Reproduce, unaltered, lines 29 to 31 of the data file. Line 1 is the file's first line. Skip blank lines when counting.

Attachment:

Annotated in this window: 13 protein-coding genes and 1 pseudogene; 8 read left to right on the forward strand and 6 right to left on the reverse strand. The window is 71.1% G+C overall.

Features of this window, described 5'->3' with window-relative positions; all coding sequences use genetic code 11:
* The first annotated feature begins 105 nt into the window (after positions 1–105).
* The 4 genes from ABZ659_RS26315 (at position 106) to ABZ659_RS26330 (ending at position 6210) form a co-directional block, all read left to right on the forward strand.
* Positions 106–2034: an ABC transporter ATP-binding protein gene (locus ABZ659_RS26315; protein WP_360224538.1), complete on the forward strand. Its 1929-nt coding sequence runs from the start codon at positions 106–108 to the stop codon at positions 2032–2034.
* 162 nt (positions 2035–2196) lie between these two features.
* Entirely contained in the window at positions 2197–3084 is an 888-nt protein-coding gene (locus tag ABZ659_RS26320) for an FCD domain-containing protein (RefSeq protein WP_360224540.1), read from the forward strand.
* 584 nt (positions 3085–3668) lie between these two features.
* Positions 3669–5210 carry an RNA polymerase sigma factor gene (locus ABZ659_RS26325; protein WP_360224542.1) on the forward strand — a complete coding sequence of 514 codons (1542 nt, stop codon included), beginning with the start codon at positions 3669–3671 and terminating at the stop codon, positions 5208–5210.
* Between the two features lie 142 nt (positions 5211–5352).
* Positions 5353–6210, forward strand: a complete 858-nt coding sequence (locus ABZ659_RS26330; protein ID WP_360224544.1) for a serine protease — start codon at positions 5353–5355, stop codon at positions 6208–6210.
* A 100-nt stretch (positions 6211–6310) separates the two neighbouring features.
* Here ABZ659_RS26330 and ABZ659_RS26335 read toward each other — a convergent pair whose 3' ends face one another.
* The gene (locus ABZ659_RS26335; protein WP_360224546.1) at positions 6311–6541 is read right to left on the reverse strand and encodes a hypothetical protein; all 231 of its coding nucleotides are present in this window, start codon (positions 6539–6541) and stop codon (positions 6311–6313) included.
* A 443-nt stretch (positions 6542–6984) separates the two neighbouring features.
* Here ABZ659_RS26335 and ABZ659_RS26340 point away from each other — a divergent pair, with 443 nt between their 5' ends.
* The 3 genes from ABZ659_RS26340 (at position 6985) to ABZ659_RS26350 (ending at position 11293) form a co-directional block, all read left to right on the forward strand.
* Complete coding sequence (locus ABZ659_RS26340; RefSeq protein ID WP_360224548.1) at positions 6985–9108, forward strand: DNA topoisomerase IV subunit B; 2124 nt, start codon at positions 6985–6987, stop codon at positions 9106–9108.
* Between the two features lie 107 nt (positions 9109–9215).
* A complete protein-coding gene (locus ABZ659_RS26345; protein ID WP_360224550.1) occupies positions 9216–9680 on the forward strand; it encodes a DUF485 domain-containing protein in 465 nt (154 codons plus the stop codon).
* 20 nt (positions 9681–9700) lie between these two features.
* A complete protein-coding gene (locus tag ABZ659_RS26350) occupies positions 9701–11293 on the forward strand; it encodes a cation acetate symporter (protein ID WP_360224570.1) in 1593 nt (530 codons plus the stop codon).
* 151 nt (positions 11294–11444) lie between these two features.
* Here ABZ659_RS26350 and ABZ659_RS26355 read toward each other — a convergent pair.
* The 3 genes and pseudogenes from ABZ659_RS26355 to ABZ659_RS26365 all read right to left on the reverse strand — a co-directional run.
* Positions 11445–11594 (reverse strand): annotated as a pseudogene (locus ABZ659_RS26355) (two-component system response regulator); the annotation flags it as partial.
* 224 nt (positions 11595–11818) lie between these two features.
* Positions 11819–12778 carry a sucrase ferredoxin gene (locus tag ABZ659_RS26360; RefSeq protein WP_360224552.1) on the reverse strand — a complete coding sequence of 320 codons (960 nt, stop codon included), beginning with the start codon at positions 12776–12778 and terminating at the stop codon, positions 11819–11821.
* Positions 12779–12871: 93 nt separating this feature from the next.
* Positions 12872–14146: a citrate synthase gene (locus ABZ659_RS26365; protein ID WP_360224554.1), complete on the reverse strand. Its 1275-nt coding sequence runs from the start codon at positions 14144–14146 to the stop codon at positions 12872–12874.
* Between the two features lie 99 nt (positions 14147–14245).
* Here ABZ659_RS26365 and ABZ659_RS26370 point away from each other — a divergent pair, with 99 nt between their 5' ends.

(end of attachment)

* Positions 12779–12871: 93 nt separating this feature from the next.
* Positions 12872–14146: a citrate synthase gene (locus ABZ659_RS26365; protein ID WP_360224554.1), complete on the reverse strand. Its 1275-nt coding sequence runs from the start codon at positions 14144–14146 to the stop codon at positions 12872–12874.
* Between the two features lie 99 nt (positions 14147–14245).